The poet has immortalized the “bicycle built for two,” but in its ordinary form of combination-tandem, it has been a sore trial to the sentimental. The back of the fair lady’s neck becomes a torment to loverly eyes when she cannot look round without risking a direful fall. Two considerate inventors have accordingly paid tributed to Dan Cupid with contrivances on which the riders sit side by side. One of these is really a tricycle, the other balances the passengers on two wheels, though its manufacturer avers that people even of the most disproportionate weight can ride it together, or that one person can manage it alone.
All’s fair in love and war; and the inventor of the former double bicycle finds it serviceable for both purposes. When the lovers are through with it, the soldier can fit it with a Maxim Rapid-firing gun. The future of the bicycle militant is full of promise...
The bicyle has commercial ambitions, too, as well as leaning toward courtship and warfare. It is said that one hundred thousand cycles are used in England for parcel delivery and such light work, and they are coming into rapid favor here. Speed, convenience, and economy are combined with all the advantages of delivery by horse and wagon, except the ability to carry goods of great bulk and weight. For messenger service it should instantly supplant the snail-amazing tardiness of puerile pedestrianism, or loitering street-cars. It must come into general play, too, in postal service.
A recent French invention couples two tandems into a fire-engine, with a hose-coil, and a pump worked by the pedals. It has proved its efficiency in practice.
The value of the bicycle in business will doubtless be greatly enhanced by the recent motive applications of petroleum, electricity, etc., but the delights of muscular exercise will always keep something like the present machine in high favor. It is needless to mention the use of the pedal idea in propelling boats and flying-machines.
For purposes of oddity and conspicuousness certain interesting eccentricities have been indulged in, such as the “giraffe” wheel, for advertising purposes; wheels ornamented with precious metals and minerals; the English “bantam,” with a front driver; the unicycle, a reported foreign invention of startling nature, in which the rider sits inside one large wheel; a racing wheel, which enables the rider to bend further forward than ever, till he is almost on his hands; and a multiplication of the tandem till it carries six riders. For this last machine a startling rate of speed is predicted, and it will be highly valuable in pacing races.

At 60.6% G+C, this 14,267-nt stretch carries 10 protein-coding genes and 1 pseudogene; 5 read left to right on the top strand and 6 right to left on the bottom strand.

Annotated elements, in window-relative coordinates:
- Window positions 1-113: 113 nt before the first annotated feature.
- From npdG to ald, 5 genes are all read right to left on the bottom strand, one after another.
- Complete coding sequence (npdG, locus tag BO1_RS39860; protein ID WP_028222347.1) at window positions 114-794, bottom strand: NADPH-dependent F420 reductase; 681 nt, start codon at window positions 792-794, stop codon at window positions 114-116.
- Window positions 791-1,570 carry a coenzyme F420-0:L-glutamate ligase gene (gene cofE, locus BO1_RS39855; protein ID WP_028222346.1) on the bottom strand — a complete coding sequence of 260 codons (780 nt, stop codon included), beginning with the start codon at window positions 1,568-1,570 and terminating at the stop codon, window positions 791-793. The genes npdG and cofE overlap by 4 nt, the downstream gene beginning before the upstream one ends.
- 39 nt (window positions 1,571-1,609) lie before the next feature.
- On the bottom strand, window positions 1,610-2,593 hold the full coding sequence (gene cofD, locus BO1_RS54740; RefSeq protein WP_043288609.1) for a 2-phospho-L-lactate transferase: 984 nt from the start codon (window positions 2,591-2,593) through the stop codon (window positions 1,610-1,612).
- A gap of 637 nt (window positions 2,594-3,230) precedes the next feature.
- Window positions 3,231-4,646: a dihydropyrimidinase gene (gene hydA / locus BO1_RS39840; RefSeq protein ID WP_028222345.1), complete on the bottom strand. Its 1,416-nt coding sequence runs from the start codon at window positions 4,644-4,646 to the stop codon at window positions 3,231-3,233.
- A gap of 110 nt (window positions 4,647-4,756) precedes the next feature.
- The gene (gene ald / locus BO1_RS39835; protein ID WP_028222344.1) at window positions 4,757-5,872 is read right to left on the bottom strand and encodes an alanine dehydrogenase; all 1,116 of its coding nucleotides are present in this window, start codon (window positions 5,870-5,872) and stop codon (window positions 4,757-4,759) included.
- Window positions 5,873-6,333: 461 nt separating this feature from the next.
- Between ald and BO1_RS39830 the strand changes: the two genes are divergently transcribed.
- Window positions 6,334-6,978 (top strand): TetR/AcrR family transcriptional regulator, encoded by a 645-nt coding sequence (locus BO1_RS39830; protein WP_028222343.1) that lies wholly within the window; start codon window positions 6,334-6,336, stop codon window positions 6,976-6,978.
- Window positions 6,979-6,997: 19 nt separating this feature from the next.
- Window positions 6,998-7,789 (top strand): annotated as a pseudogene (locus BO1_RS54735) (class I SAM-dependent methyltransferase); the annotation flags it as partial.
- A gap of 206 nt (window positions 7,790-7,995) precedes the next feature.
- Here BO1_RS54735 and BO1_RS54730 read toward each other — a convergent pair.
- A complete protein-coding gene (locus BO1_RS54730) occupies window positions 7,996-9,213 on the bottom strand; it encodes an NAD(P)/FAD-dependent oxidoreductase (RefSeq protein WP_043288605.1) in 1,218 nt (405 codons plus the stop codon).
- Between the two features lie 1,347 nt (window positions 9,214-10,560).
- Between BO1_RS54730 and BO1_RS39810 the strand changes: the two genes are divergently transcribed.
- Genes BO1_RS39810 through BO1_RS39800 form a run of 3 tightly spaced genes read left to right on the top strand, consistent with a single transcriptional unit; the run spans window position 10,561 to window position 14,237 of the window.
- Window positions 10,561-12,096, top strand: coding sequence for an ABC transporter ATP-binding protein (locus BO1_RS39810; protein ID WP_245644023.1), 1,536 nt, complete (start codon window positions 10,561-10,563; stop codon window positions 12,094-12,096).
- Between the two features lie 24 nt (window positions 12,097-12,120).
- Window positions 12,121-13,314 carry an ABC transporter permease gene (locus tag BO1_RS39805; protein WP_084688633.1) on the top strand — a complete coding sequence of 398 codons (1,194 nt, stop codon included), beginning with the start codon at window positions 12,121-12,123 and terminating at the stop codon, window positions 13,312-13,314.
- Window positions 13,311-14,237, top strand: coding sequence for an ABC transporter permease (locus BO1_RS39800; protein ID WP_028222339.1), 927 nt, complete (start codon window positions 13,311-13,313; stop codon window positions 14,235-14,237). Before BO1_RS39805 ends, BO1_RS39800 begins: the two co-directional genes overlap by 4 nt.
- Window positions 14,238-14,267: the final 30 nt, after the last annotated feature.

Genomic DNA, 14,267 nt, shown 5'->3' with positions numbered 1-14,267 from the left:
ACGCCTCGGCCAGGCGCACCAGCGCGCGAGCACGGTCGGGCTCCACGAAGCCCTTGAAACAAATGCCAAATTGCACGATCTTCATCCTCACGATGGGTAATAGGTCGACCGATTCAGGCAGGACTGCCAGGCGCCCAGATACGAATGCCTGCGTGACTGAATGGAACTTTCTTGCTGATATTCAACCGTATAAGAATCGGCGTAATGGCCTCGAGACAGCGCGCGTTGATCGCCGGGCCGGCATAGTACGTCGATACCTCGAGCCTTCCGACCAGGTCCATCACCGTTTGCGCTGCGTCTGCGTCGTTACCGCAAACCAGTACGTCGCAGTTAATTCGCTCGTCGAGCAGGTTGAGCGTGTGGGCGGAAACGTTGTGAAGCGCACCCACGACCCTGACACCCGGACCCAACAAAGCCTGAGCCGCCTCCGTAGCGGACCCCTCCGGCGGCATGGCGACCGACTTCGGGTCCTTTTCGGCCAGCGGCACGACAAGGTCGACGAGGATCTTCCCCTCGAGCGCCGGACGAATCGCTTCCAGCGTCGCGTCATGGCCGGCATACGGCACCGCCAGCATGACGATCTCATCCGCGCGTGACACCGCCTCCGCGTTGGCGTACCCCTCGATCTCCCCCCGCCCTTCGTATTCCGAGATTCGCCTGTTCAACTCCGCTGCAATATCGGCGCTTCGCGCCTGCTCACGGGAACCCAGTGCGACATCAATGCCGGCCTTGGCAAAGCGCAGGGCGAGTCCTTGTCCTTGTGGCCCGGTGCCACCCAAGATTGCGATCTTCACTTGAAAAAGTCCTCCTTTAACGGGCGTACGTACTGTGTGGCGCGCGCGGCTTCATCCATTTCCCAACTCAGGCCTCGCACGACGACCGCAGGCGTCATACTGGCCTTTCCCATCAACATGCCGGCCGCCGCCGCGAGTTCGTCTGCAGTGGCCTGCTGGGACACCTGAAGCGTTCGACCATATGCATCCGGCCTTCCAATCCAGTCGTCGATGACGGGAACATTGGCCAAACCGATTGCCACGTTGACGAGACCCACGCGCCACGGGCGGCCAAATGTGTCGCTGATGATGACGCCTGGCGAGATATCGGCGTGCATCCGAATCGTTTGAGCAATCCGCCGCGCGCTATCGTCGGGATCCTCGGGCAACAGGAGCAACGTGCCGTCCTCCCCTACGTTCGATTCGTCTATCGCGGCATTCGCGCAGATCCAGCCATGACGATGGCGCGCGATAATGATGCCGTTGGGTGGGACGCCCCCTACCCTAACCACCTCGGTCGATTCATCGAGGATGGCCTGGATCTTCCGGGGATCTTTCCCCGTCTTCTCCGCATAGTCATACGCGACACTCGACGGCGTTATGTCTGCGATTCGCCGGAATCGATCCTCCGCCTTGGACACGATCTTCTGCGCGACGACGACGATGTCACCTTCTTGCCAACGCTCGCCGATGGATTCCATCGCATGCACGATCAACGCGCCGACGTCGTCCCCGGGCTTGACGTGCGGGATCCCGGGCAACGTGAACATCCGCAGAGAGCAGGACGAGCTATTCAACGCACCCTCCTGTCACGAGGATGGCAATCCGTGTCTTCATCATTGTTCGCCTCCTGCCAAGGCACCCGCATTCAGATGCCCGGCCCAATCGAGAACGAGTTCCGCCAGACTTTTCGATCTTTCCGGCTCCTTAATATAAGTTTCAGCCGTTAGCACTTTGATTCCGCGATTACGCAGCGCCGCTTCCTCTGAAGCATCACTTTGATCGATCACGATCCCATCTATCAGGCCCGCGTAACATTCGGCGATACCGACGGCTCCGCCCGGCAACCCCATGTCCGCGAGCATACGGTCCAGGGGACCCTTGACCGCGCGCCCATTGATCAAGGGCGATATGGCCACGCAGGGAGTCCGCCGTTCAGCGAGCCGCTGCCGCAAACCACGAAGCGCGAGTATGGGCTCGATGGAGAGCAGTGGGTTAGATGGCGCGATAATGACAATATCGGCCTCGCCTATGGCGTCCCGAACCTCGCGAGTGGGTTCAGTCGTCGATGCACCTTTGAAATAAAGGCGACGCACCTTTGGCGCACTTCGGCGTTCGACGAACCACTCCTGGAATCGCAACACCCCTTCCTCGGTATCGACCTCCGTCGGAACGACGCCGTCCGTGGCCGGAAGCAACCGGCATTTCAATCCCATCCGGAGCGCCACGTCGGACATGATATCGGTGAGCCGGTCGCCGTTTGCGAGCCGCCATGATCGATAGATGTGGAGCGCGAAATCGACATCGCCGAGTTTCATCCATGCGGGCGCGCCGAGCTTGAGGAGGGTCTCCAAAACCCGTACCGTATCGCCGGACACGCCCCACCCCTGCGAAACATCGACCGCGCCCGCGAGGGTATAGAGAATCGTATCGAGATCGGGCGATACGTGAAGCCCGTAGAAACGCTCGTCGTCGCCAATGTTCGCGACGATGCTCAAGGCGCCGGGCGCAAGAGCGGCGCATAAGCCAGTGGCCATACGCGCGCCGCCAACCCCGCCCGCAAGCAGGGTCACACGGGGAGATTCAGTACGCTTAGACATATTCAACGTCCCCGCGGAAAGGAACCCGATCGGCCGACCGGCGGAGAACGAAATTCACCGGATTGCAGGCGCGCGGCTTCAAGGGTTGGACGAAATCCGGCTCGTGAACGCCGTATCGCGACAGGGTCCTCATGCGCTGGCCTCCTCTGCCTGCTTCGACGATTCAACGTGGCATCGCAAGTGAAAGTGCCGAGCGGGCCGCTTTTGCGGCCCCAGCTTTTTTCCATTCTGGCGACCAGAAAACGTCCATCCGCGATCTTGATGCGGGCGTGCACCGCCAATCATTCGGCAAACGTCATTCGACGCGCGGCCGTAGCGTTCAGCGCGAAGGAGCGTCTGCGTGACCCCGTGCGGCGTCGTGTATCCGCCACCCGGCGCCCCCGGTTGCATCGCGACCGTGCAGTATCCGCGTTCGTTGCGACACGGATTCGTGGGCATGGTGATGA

The chief activity of the inventor, however, has been the line of improving details. Here it is that one first learns the multitude of faults to be found with the good old wheel.
Aside from the temptation to ride when one is not in fit condition for any muscular exertion, the greatest harm done by the old wheel was due to the saddle - an unyielding, unnatural, dangerous seat with a ridge where a hollow should be, and no conformity to the movement of the hips. A study of the results of the continued use of the old saddle has led eminent authorities to speak of the “murderous future” of the bicycle, and predict all sorts of horrible possibilities for the girls, women, and men devoted to it.
To appease the medical fraternity and consult the comfort and speed of the zealous rider, has been the most earnest effort of the inventors; and if testimonials from distinguished practitioners are any proof, several of these new saddles seem to have found success. One of these is divided into two parts, each side moving with the leg resting on it. Others are filled with air, and various schemes are resorted to for overcoming the inconveniences and elusiveness of air-cushions. Various, too, are the methods of avoiding the ill-arranged pressure of the old ridges. One firm even makes saddles to order from the rider’s impression in modelling clay.
A changeable gear, too, offers many advantages, as a gear that is serviceable under certain conditions is positively dangerous under others. A wheel has been turned out in which there are two gears, changeable without dismounting.
Hope may be likened to a man who goeth forth with an inflated chest and an inflated bicycle tire, and cometh home with the former drooping and the latter punctured. To escape punctures is not easy, but it is well to have a speedy method of repairing them when they occur; for a bicycle is much more convenient as a carrier than as a carriee, especially when one is far from home and repair shops. One plausible appliance is offered that promises to mend a perforation in a minute. A pair of pliers is inserted in the puncture, a circle of patching-cloth pushed through to the bottom of the tire, and a drop of cement squeezed onto the patch. When the tire is not pressed down against it, and the pliers are withdrawn, the patch sticks to the tire and covers the fatal hole. Another scheme is a detachable tire, that can be taken off and put on in a jiffy. A third idea is a clamp that clutches the broken tire on each side of the rent, and permits inflation and use till the emergency is over.